1.) Take a helicopter with both of you inside.
2.) Fly to the highest possible height in the game.
3.) The Rotterdam Tower is about this height give or take 10m (Assumption: as we jumped out over water, this cancels out the effect of the spire we cannot reach in the heli; but the added fall into water is a few metres farther than a fall onto the ground).
4.) I jump out of the helicopter and the moment I exit I start the stopwatch.
5.) When I hit the water I stop the stopwatch.
6.) The time read 9.552 seconds - which is about 10 seconds to 1 significant figure (given the gross inaccuracies of this experiment).
7.) We could just calculate the distance here, but to be more accurate we must factor in terminal velocity (which is around 120mph or 54m/s).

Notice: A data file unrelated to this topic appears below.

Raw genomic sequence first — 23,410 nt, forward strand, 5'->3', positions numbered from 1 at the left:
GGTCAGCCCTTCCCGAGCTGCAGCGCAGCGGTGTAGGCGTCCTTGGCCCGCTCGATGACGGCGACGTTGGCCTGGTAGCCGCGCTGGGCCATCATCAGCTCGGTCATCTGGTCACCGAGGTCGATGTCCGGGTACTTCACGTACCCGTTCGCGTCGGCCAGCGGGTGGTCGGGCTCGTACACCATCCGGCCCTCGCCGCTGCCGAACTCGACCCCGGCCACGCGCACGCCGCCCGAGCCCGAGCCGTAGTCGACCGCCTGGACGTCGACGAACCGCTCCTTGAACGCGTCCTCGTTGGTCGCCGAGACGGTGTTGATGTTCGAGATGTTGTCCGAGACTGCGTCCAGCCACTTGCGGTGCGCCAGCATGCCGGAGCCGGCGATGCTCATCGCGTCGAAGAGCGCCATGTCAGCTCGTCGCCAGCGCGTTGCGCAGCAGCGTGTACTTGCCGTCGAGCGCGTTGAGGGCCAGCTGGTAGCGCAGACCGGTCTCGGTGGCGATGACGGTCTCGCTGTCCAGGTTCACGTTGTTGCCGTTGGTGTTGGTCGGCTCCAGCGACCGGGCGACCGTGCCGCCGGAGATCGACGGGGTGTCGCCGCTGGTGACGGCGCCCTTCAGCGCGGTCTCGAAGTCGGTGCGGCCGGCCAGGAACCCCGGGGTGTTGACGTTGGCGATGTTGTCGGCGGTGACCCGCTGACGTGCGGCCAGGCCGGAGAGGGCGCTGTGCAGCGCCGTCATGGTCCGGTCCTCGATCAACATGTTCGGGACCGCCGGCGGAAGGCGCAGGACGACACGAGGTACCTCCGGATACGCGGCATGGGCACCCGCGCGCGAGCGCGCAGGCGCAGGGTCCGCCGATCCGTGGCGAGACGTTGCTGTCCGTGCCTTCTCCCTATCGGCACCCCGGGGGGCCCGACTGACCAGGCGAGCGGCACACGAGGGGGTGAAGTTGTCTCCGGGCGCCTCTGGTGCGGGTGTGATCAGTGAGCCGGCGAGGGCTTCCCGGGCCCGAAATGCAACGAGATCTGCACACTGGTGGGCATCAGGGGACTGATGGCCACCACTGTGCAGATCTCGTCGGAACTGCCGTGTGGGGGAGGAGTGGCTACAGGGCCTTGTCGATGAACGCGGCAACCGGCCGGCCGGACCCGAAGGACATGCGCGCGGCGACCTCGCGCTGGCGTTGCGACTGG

8.) Thus, when at terminal velocity (54m/s) we can use v=u+a(t1) to work out what t is (v is final speed, u is initial speed [0 as I just jumped out of the heli], a is acceleration (under gravity .'. approximately 9.8 m/s^2).
10.) .'. the distance fallen in the first 5.5 seconds is (s1)=ut+0.5a(t1)^2 (s is distance travelled/fallen)
12.) (t2)=10-(t1) .'. (t2)=4.5s
13.) Now acceleration is 0 as we are at terminal velocity (constant speed of 54m/s)
14.) (s2)=ut+0.5at^2 .'. (s2)=243m
15.) .'. total distance fallen = 243 + 148 = 391m which is 390m to 2 significant figures.
The actual height of the Empire state building to its roof is around 380m. The height to the spire (which we tried to reach but could not factor in properly) is around 450m. So, since my height is out from the actual roof-height by less than 3% (within a 5% significance level) I can say R* did a good job in modelling the Rotterdam Tower on the Empire State Building.
Man - I have a some wasted hours
Edited by Derelict Frog, 11 October 2009 - 01:30 PM.